The Finance Act 2016 has introduced several new measures to bolster the GAAR in the UK. These include allowing HMRC to issue provisional counteraction notices within normal assessment time limits and the introduction of GAAR penalties of up to 60% of the counteracted tax.

    It is HMRC’s intention that the GAAR be applied initially by taxpayers themselves, through their own counteraction using self-assessment or in their accounts and adjusting any tax advantage on a just and reasonable basis. HMRC also has powers of counteraction and matters may therefore proceed to litigation to be decided by the courts.

    To date there have been no reported decisions on the GAAR. It is noteworthy that notwithstanding the GAAR legislation is currently invariably implemented with its own targeted anti-avoidances rules (TAARs) so that the GAAR exists as a mechanism of final resort.

  10. Does the tax system broadly follow the recognised OECD Model?

    Does it have taxation of; a) business profits, b) employment income and pensions, c) VAT (or other indirect tax), d) savings income and royalties, e) income from land, f) capital gains, g) stamp and/or capital duties.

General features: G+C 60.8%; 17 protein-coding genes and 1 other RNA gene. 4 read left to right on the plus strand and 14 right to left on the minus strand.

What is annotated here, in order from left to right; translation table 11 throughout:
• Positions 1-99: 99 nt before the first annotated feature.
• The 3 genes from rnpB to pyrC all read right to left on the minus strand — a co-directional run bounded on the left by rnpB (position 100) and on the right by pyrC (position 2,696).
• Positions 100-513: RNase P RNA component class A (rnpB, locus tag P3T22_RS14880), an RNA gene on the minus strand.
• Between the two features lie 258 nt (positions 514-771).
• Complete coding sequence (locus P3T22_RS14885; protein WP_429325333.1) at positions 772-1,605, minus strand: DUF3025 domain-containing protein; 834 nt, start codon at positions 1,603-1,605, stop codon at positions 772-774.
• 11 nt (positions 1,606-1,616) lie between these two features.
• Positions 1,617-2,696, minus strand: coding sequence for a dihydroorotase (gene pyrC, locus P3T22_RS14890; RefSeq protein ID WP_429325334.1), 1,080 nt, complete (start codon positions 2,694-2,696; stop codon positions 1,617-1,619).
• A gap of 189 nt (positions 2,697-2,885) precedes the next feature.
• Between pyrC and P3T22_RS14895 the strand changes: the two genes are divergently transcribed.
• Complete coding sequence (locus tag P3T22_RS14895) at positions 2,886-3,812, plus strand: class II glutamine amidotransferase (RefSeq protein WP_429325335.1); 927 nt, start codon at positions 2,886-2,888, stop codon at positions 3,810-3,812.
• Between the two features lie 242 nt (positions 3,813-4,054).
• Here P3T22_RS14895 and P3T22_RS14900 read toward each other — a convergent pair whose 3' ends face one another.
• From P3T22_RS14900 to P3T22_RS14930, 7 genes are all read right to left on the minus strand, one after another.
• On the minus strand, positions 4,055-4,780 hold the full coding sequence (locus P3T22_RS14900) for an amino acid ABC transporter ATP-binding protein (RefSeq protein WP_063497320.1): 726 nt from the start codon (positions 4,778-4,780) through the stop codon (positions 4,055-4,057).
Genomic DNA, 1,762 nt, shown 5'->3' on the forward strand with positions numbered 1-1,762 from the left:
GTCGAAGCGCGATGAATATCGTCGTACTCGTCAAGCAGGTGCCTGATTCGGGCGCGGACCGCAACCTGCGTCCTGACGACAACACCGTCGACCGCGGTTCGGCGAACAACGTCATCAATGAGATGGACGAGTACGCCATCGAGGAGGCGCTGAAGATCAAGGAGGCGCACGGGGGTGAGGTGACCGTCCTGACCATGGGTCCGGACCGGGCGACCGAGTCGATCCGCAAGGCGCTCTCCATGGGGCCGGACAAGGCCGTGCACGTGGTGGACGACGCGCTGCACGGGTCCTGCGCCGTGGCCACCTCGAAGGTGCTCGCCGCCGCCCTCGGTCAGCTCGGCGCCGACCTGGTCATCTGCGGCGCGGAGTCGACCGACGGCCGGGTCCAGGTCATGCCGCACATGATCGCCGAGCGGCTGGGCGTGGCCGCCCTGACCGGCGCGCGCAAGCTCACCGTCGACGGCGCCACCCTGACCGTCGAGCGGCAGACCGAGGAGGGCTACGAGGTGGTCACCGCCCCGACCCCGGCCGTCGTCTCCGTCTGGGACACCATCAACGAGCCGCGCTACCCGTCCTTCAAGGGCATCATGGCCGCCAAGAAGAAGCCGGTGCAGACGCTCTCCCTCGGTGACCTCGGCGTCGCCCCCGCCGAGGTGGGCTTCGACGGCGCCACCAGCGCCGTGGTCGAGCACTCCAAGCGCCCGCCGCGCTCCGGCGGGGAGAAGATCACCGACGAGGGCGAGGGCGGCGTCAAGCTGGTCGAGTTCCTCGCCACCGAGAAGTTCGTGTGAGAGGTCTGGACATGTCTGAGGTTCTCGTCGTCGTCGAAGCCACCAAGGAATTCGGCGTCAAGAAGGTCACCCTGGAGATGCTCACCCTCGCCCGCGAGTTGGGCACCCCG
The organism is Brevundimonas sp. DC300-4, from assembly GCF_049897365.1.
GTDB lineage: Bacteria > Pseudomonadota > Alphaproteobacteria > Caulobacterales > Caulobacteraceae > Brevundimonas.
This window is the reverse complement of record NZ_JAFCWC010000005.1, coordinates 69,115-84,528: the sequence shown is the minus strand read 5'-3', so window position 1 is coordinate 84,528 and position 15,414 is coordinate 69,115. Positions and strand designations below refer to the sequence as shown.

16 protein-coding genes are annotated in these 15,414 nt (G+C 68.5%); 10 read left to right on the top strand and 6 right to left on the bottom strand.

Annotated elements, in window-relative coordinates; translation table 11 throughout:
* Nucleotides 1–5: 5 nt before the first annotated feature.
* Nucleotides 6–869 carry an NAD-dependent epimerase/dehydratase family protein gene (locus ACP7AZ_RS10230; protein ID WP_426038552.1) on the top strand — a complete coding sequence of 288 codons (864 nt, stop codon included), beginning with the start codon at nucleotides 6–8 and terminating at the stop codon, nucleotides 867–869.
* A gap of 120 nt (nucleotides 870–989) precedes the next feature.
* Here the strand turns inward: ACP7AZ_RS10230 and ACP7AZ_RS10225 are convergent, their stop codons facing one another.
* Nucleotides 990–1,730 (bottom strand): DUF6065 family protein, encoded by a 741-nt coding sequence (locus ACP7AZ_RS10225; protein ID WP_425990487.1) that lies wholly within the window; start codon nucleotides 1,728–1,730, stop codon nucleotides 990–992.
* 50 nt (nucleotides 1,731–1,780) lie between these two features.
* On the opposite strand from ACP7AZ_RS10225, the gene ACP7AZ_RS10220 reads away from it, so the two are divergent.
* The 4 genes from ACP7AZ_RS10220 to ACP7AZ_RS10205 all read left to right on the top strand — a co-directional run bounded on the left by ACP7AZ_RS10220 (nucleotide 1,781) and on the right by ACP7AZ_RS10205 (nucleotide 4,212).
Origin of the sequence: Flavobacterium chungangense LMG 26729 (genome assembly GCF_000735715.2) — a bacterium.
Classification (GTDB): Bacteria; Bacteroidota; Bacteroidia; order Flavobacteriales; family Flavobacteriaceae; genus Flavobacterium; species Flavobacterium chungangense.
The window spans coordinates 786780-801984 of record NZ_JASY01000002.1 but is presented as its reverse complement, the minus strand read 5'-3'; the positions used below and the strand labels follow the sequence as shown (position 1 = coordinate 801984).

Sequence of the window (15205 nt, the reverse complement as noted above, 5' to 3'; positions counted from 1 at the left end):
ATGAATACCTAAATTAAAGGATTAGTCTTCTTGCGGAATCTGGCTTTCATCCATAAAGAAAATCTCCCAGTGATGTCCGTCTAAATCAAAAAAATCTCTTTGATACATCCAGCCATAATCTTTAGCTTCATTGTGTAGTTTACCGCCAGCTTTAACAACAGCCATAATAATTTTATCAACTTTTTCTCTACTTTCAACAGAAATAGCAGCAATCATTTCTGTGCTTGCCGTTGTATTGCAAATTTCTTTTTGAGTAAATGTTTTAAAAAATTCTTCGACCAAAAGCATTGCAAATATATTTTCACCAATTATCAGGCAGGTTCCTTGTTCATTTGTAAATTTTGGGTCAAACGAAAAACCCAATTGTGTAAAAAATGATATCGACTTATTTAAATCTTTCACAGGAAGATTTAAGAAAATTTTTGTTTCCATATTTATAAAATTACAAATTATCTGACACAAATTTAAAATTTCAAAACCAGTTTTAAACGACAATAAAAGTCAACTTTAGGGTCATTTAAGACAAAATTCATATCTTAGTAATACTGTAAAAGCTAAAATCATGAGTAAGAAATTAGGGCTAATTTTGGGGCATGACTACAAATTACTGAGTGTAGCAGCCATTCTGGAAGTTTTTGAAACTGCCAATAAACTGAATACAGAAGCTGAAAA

If so, what are the current rates and are they flat or graduated?

    The UK does broadly follow the recognised OECD model of taxation. The current rates are as follows:

    a. Corporation tax is at a flat rate of 20%. The corporation tax rate is planned to go down to 19% by 2017 and 17% by 2020 although there has been a change in government since those forecasts were made.

    b. Personal income and pensions are taxed on a gradated basis – each band of income is taxed at a different rate:

    • Personal allowance up to £11,000 – 0%
    • Basic rate between £11,001 to £43,000 – 20%
    • Higher rate between £43,001 to £150,000 – 40%
    • Additional rate over £150,000 – 45%

    c. VAT is set at a flat rate of 20%, although some goods are subject to a reduced of 5% or a zero rate (such as children’s car seats or children’s clothes)